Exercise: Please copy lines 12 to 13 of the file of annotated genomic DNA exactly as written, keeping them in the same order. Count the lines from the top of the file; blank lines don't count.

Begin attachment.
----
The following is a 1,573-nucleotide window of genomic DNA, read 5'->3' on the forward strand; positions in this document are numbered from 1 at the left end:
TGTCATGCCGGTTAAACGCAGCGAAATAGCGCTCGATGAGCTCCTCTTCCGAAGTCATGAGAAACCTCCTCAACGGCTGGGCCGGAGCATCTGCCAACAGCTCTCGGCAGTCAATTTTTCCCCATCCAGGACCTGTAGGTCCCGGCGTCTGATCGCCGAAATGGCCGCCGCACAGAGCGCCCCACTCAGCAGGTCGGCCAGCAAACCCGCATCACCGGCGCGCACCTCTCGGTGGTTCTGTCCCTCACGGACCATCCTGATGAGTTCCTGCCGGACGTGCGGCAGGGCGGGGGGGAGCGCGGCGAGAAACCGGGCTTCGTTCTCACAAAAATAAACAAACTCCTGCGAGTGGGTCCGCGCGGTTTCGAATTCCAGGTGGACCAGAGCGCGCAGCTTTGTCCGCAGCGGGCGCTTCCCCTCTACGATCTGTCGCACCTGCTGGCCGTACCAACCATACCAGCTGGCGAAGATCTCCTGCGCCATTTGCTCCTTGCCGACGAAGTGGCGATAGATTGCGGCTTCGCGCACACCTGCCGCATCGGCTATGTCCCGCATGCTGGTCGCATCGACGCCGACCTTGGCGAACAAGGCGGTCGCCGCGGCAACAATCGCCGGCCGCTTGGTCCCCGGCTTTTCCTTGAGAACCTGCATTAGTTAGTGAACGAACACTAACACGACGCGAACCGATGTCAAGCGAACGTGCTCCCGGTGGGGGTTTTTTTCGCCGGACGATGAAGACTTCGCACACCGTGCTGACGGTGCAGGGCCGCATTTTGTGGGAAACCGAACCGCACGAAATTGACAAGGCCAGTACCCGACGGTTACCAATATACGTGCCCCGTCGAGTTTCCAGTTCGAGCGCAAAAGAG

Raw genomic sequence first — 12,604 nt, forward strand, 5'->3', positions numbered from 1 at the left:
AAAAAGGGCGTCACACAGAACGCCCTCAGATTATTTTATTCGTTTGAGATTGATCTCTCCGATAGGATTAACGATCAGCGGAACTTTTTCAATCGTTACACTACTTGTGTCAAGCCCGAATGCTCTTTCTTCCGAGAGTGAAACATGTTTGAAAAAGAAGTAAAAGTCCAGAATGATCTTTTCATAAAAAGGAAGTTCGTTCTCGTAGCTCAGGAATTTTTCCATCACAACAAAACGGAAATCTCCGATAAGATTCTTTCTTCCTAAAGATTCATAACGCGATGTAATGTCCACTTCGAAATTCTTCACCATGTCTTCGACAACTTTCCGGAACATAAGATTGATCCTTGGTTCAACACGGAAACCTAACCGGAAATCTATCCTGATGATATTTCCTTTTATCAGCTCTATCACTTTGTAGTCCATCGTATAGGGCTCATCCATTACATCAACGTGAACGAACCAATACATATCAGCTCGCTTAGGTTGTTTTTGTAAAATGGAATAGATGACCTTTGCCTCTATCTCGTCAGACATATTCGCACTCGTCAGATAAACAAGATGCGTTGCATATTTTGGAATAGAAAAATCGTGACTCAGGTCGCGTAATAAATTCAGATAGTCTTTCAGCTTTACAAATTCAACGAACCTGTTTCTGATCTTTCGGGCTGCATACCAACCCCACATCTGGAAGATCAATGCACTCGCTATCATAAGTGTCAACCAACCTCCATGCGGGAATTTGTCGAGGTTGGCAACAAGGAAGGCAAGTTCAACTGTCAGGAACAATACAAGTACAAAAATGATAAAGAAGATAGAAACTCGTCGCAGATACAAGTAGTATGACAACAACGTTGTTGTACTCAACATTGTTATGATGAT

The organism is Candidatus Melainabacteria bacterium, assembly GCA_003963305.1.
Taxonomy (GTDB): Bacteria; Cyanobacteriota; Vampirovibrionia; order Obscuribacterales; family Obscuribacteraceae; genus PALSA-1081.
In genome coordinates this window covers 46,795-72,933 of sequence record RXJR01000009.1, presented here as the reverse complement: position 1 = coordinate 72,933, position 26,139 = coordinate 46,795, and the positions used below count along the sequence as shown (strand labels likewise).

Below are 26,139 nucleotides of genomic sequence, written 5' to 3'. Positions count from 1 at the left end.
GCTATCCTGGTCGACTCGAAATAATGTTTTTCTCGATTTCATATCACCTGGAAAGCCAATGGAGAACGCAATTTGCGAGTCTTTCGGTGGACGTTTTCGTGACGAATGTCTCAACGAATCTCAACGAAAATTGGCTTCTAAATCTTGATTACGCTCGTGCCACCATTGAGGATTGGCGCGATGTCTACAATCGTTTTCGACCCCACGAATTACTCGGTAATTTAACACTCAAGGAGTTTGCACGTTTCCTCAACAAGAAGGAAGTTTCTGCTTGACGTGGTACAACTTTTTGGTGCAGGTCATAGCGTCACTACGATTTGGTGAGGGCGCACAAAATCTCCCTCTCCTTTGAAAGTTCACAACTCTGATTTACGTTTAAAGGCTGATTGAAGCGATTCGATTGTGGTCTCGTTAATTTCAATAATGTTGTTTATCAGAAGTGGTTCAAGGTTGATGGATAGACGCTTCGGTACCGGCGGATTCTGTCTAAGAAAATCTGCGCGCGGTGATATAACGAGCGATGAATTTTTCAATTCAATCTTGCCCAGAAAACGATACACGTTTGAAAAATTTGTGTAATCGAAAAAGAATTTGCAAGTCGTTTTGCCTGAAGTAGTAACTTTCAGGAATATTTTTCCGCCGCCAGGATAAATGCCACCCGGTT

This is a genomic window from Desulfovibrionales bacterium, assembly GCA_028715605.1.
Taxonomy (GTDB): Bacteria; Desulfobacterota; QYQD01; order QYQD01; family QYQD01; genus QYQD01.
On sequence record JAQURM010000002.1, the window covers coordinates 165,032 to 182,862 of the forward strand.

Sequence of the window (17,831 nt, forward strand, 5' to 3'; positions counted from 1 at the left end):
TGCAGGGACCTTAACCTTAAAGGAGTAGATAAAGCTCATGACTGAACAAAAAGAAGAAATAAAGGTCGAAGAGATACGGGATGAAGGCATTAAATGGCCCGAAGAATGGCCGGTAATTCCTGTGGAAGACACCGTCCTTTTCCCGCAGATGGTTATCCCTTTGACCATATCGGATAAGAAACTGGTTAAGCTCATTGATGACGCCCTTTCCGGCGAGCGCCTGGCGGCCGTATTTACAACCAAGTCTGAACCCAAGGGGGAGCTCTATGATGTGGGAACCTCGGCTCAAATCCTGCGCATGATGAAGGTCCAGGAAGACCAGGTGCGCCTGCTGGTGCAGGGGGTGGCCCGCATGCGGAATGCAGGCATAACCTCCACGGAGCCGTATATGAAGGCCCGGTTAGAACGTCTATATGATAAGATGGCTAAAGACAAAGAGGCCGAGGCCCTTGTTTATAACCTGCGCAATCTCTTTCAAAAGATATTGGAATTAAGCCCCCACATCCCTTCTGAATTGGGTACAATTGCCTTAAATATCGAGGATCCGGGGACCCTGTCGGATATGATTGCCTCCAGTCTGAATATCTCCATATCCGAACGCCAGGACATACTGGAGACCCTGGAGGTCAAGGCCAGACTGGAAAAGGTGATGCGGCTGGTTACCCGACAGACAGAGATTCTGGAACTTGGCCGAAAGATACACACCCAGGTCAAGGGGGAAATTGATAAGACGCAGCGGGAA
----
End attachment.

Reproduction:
On sequence record JAQURM010000002.1, the window covers coordinates 165,032 to 182,862 of the forward strand.

Sequence of the window (17,831 nt, forward strand, 5' to 3'; positions counted from 1 at the left end):